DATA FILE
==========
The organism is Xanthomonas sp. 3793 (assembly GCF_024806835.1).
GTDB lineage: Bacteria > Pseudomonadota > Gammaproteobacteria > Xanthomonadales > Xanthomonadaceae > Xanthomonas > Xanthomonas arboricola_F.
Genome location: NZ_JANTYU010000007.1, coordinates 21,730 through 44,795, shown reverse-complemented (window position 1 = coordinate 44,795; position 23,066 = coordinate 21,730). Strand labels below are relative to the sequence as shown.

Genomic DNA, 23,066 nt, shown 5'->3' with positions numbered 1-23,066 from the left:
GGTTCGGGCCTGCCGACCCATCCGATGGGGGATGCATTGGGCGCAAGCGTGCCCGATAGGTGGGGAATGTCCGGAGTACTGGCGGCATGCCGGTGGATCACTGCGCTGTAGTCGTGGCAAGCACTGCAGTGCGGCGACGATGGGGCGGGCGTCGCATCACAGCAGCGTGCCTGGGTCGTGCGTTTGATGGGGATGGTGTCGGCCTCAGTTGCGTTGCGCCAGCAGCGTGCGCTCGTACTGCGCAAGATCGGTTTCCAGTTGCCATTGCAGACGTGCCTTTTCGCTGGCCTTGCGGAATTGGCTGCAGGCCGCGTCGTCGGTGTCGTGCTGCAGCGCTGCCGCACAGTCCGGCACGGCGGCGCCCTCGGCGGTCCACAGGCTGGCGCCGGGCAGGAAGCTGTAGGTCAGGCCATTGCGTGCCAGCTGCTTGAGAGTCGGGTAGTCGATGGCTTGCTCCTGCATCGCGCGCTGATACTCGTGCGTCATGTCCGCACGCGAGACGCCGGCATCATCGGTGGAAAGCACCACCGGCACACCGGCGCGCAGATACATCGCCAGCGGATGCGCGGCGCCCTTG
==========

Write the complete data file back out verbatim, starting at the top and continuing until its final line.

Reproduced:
The organism is Xanthomonas sp. 3793 (assembly GCF_024806835.1).
GTDB lineage: Bacteria > Pseudomonadota > Gammaproteobacteria > Xanthomonadales > Xanthomonadaceae > Xanthomonas > Xanthomonas arboricola_F.
Genome location: NZ_JANTYU010000007.1, coordinates 21,730 through 44,795, shown reverse-complemented (window position 1 = coordinate 44,795; position 23,066 = coordinate 21,730). Strand labels below are relative to the sequence as shown.

Genomic DNA, 23,066 nt, shown 5'->3' with positions numbered 1-23,066 from the left:
GGTTCGGGCCTGCCGACCCATCCGATGGGGGATGCATTGGGCGCAAGCGTGCCCGATAGGTGGGGAATGTCCGGAGTACTGGCGGCATGCCGGTGGATCACTGCGCTGTAGTCGTGGCAAGCACTGCAGTGCGGCGACGATGGGGCGGGCGTCGCATCACAGCAGCGTGCCTGGGTCGTGCGTTTGATGGGGATGGTGTCGGCCTCAGTTGCGTTGCGCCAGCAGCGTGCGCTCGTACTGCGCAAGATCGGTTTCCAGTTGCCATTGCAGACGTGCCTTTTCGCTGGCCTTGCGGAATTGGCTGCAGGCCGCGTCGTCGGTGTCGTGCTGCAGCGCTGCCGCACAGTCCGGCACGGCGGCGCCCTCGGCGGTCCACAGGCTGGCGCCGGGCAGGAAGCTGTAGGTCAGGCCATTGCGTGCCAGCTGCTTGAGAGTCGGGTAGTCGATGGCTTGCTCCTGCATCGCGCGCTGATACTCGTGCGTCATGTCCGCACGCGAGACGCCGGCATCATCGGTGGAAAGCACCACCGGCACACCGGCGCGCAGATACATCGCCAGCGGATGCGCGGCGCCCTTG